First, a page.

Unfair competition law

Unfair competition law is mainly composed of infringements, which cause economic damage to enterprises through fraud or improper business practices. Unfair competition can be divided into two categories:
Unfair competition
Sometimes used only to refer to infringements (also known as deceptive transactions) that are intended to confuse consumers with the source of the product.
Unfair trade behavior
Includes all other forms of unfair competition.
Unfair competition does not refer to economic damage involving monopoly and antitrust legislation. The factors that make up an unfair behavior vary with the business environment, the behavior being reviewed, and the facts of the case.
Two common examples of unfair competition are trademark infringement and misappropriation. These rules are often cited in misappropriation issues. Other practices in the field of unfair competition include:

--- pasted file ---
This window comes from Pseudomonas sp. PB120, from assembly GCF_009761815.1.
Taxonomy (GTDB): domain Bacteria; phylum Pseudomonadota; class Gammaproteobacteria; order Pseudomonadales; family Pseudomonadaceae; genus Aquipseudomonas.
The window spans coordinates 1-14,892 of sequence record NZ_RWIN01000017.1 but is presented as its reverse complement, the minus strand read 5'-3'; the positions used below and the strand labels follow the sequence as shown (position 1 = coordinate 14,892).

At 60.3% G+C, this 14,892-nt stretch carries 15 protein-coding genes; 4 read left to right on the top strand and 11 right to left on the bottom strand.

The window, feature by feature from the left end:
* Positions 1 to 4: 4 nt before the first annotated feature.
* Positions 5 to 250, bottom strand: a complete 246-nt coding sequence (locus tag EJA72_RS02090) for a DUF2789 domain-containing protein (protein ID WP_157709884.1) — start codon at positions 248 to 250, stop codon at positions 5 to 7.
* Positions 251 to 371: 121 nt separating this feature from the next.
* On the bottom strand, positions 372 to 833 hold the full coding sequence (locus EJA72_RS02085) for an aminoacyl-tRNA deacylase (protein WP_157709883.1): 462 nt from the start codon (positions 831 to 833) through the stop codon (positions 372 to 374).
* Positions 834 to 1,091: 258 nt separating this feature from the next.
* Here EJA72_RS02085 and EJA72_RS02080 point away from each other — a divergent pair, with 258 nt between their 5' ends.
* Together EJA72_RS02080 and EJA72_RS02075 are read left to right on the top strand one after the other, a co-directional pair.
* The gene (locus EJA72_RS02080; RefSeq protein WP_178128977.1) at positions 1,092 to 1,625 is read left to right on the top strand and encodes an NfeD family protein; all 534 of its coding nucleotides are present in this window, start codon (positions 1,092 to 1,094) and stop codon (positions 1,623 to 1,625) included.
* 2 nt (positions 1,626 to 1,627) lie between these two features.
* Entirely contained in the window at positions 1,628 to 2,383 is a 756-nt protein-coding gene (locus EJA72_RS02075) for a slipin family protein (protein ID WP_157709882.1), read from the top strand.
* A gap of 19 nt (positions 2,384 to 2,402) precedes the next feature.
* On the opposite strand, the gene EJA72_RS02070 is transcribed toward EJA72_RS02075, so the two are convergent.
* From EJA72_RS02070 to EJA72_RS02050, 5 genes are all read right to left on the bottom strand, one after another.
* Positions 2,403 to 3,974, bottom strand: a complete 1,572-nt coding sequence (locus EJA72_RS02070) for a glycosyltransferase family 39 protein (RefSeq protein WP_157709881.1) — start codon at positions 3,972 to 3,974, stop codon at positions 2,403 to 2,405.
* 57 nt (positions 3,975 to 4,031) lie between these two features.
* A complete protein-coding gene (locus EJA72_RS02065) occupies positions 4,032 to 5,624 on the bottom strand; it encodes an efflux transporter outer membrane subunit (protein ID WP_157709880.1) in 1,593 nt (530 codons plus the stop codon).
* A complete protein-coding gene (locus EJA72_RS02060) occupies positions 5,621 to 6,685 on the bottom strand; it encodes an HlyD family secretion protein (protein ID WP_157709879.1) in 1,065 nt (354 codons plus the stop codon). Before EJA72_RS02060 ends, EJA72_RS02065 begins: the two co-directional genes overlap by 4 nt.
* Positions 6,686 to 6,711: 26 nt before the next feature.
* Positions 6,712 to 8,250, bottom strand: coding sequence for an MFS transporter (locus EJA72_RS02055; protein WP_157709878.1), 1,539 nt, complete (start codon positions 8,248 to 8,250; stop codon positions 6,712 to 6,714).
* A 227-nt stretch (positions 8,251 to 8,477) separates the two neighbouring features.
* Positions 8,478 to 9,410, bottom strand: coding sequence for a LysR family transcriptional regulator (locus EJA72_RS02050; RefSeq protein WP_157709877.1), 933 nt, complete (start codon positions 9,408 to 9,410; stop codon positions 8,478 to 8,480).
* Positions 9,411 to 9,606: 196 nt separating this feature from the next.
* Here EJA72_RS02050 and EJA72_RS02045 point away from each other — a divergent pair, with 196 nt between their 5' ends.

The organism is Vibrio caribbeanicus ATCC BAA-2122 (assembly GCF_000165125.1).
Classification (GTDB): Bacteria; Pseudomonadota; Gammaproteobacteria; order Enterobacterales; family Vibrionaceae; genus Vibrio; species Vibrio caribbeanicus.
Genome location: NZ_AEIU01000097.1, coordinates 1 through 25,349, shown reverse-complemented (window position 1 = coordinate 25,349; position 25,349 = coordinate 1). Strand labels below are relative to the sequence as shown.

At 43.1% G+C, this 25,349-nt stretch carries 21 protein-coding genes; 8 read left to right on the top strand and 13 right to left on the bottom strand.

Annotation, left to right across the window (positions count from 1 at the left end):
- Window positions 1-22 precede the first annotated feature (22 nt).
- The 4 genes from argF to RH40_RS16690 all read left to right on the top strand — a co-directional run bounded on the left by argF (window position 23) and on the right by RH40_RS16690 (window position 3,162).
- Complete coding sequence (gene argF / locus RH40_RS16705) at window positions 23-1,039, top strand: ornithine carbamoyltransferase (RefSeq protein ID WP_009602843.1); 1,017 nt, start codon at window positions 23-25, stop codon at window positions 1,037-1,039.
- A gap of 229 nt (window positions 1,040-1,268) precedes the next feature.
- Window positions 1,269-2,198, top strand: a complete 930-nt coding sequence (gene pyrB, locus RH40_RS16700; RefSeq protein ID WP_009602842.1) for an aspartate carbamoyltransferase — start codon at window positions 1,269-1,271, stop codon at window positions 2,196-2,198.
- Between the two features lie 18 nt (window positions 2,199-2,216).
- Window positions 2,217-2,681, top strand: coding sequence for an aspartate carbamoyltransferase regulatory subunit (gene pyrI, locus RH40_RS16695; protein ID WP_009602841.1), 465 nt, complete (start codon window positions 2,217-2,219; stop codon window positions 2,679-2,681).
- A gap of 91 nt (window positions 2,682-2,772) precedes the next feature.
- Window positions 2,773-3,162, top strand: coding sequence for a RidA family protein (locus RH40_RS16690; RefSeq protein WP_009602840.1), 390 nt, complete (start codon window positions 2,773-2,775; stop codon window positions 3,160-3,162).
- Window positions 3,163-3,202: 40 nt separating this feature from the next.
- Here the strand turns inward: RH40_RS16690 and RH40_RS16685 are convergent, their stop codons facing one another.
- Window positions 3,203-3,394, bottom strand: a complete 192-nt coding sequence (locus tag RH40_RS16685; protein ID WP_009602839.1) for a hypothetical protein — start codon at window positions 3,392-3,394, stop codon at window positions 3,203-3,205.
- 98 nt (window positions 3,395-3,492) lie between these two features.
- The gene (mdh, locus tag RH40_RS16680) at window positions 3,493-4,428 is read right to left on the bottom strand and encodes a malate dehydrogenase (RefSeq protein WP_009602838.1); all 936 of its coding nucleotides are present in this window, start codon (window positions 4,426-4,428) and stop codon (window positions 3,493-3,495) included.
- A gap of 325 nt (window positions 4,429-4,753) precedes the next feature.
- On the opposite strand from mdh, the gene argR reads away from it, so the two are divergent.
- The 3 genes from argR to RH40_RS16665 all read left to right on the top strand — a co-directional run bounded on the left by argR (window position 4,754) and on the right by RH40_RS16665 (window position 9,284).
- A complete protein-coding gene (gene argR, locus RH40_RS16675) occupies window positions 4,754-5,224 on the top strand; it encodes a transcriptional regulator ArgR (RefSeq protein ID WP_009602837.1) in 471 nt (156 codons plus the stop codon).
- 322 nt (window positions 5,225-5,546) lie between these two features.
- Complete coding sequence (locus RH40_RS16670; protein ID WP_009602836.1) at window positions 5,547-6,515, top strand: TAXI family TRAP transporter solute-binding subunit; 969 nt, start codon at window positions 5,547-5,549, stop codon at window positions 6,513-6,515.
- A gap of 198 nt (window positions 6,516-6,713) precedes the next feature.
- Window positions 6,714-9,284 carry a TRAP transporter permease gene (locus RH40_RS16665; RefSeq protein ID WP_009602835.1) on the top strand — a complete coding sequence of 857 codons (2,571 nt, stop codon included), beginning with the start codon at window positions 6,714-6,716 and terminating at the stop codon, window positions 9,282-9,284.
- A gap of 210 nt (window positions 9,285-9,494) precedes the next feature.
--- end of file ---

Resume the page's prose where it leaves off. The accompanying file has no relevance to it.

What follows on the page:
Fake advertisment
Bait and resale strategy
Unauthorized replacement of one brand of merchandise with another
Former employees use confidential information to attract customers
Business secret stolen
Violation of restrictive convention
Trade libel
A false statement of a product or service.
The law of unfair competition is mainly governed by the common law of the country. Federal law may apply to trademarks, copyrights, and false advertising. Please refer to the trademark copyright and 1125 of the Lanham Act.
Congress established the Federal Trade Commission (FTC), in part to protect consumers from deceptive trade practices. FTC indirectly protects competitors because certain deceptive trade practices that harm consumers (such as bait and conversion strategies) also hurt competing firms. FTC regulations on unfair competition can be found in various sections of Title 16 of the Federal Regulations. If there is a conflict between federal law and state law, federal law usually wins because of preemptive strikes.
Some states have enacted legislation for specific types of unfair competition, such as the Uniform Deceptive Trade Practices Act.

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